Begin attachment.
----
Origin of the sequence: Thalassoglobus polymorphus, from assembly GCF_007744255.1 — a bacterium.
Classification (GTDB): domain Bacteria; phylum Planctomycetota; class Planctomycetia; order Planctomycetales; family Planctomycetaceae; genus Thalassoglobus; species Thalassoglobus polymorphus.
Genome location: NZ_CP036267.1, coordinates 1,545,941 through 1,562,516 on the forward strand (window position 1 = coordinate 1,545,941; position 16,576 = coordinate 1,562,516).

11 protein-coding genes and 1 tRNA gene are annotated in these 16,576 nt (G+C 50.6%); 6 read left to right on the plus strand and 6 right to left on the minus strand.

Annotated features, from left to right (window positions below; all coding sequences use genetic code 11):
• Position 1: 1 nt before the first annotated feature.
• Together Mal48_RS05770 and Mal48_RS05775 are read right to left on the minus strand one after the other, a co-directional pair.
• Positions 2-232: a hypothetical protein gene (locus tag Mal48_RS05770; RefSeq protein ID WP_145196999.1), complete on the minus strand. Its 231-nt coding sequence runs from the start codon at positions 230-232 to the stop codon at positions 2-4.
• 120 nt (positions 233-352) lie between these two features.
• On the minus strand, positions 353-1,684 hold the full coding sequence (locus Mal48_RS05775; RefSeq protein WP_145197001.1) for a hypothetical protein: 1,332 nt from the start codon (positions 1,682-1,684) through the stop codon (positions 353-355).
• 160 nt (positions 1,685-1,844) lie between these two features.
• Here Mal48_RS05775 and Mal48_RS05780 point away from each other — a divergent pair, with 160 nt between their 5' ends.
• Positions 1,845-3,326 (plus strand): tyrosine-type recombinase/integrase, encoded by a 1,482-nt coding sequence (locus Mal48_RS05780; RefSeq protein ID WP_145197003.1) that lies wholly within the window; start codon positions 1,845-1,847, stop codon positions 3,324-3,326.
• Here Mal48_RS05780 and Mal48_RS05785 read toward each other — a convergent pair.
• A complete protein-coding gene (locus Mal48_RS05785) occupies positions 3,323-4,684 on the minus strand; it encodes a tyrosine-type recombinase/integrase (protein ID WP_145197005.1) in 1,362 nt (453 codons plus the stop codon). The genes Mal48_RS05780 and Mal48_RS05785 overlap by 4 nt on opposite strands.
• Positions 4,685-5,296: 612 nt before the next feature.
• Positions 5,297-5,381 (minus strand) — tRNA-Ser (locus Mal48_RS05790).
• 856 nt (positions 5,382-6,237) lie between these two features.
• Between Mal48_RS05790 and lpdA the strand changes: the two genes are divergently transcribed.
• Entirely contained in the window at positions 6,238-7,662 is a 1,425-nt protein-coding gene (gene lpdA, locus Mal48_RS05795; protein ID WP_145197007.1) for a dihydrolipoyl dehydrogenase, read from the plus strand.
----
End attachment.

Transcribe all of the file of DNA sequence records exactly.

Origin of the sequence: Thalassoglobus polymorphus, from assembly GCF_007744255.1 — a bacterium.
Classification (GTDB): domain Bacteria; phylum Planctomycetota; class Planctomycetia; order Planctomycetales; family Planctomycetaceae; genus Thalassoglobus; species Thalassoglobus polymorphus.
Genome location: NZ_CP036267.1, coordinates 1,545,941 through 1,562,516 on the forward strand (window position 1 = coordinate 1,545,941; position 16,576 = coordinate 1,562,516).

11 protein-coding genes and 1 tRNA gene are annotated in these 16,576 nt (G+C 50.6%); 6 read left to right on the plus strand and 6 right to left on the minus strand.

Annotated features, from left to right (window positions below; all coding sequences use genetic code 11):
• Position 1: 1 nt before the first annotated feature.
• Together Mal48_RS05770 and Mal48_RS05775 are read right to left on the minus strand one after the other, a co-directional pair.
• Positions 2-232: a hypothetical protein gene (locus tag Mal48_RS05770; RefSeq protein ID WP_145196999.1), complete on the minus strand. Its 231-nt coding sequence runs from the start codon at positions 230-232 to the stop codon at positions 2-4.
• 120 nt (positions 233-352) lie between these two features.
• On the minus strand, positions 353-1,684 hold the full coding sequence (locus Mal48_RS05775; RefSeq protein WP_145197001.1) for a hypothetical protein: 1,332 nt from the start codon (positions 1,682-1,684) through the stop codon (positions 353-355).
• 160 nt (positions 1,685-1,844) lie between these two features.
• Here Mal48_RS05775 and Mal48_RS05780 point away from each other — a divergent pair, with 160 nt between their 5' ends.
• Positions 1,845-3,326 (plus strand): tyrosine-type recombinase/integrase, encoded by a 1,482-nt coding sequence (locus Mal48_RS05780; RefSeq protein ID WP_145197003.1) that lies wholly within the window; start codon positions 1,845-1,847, stop codon positions 3,324-3,326.
• Here Mal48_RS05780 and Mal48_RS05785 read toward each other — a convergent pair.
• A complete protein-coding gene (locus Mal48_RS05785) occupies positions 3,323-4,684 on the minus strand; it encodes a tyrosine-type recombinase/integrase (protein ID WP_145197005.1) in 1,362 nt (453 codons plus the stop codon). The genes Mal48_RS05780 and Mal48_RS05785 overlap by 4 nt on opposite strands.
• Positions 4,685-5,296: 612 nt before the next feature.
• Positions 5,297-5,381 (minus strand) — tRNA-Ser (locus Mal48_RS05790).
• 856 nt (positions 5,382-6,237) lie between these two features.
• Between Mal48_RS05790 and lpdA the strand changes: the two genes are divergently transcribed.
• Entirely contained in the window at positions 6,238-7,662 is a 1,425-nt protein-coding gene (gene lpdA, locus Mal48_RS05795; protein ID WP_145197007.1) for a dihydrolipoyl dehydrogenase, read from the plus strand.